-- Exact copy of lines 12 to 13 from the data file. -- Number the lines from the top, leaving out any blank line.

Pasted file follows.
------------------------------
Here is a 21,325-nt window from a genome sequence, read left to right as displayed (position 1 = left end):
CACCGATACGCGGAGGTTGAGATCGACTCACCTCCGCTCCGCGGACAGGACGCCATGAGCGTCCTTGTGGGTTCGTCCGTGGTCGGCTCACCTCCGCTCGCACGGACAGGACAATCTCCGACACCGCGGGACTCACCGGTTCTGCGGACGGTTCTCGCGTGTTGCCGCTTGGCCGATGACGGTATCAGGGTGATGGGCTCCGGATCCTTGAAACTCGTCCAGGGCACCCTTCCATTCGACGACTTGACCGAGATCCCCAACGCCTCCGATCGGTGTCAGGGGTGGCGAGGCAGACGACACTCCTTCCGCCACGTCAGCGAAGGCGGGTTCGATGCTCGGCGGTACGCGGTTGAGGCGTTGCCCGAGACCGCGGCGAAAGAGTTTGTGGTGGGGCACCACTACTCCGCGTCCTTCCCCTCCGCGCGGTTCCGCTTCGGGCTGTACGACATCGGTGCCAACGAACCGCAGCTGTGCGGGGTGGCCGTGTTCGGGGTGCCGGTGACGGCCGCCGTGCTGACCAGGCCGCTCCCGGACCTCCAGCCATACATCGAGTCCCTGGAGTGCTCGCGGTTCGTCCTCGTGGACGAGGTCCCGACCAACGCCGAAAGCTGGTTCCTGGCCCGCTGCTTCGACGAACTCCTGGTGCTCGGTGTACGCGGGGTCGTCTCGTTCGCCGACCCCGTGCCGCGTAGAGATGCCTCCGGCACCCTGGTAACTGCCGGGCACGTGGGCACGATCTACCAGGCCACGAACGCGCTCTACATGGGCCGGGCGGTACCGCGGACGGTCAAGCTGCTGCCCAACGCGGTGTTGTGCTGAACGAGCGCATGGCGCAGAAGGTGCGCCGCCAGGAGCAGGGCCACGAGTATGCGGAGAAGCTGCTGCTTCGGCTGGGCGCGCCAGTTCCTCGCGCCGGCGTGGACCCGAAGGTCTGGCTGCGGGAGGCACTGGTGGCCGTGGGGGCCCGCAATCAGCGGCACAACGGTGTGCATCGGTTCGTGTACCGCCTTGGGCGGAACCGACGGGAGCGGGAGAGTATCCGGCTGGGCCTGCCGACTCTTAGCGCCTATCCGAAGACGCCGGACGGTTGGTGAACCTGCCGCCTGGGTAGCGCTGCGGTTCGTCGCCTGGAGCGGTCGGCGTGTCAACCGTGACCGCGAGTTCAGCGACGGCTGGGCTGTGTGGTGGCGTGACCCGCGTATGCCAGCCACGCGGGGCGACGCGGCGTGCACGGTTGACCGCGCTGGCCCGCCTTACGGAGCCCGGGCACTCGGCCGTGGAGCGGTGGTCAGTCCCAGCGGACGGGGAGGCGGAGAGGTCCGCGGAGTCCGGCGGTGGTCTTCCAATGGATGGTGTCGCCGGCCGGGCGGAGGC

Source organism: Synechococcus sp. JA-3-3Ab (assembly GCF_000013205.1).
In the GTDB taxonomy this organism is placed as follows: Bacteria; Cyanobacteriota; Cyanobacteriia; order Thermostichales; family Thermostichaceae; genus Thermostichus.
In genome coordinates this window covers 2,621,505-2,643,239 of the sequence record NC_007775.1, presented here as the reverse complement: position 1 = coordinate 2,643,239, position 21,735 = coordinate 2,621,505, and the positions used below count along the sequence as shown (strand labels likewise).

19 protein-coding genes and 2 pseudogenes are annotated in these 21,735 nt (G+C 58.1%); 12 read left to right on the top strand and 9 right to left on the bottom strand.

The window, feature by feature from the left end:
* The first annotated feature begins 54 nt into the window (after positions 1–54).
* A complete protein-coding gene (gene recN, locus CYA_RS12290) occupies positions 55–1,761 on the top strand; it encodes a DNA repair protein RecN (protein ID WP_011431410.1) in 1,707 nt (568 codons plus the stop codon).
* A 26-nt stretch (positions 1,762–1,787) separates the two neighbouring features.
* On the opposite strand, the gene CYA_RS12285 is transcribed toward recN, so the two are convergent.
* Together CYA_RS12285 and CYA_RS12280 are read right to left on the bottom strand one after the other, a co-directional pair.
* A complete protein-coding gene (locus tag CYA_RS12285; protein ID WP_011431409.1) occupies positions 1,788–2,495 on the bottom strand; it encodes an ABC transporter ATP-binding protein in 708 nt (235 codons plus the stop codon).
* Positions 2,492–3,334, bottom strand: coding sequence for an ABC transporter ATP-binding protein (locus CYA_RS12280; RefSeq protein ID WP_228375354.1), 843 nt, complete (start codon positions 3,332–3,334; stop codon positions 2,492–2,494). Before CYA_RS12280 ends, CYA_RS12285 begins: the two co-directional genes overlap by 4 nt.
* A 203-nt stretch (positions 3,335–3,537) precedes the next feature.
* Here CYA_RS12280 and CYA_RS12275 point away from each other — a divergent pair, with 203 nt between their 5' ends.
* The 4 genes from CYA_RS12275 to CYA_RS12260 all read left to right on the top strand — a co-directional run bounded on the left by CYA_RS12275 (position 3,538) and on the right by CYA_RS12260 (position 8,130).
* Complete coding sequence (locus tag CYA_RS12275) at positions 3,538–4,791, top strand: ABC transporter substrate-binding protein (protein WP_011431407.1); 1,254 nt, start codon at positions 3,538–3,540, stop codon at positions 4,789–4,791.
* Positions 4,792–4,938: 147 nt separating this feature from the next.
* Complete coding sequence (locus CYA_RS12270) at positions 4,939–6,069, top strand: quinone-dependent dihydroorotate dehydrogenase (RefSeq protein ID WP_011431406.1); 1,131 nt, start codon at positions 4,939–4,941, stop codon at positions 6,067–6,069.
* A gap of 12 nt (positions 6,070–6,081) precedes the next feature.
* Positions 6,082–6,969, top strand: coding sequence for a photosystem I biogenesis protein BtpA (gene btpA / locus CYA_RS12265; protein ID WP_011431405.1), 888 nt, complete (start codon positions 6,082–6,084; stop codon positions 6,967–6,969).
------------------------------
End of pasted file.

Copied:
* Together CYA_RS12285 and CYA_RS12280 are read right to left on the bottom strand one after the other, a co-directional pair.
* A complete protein-coding gene (locus tag CYA_RS12285; protein ID WP_011431409.1) occupies positions 1,788–2,495 on the bottom strand; it encodes an ABC transporter ATP-binding protein in 708 nt (235 codons plus the stop codon).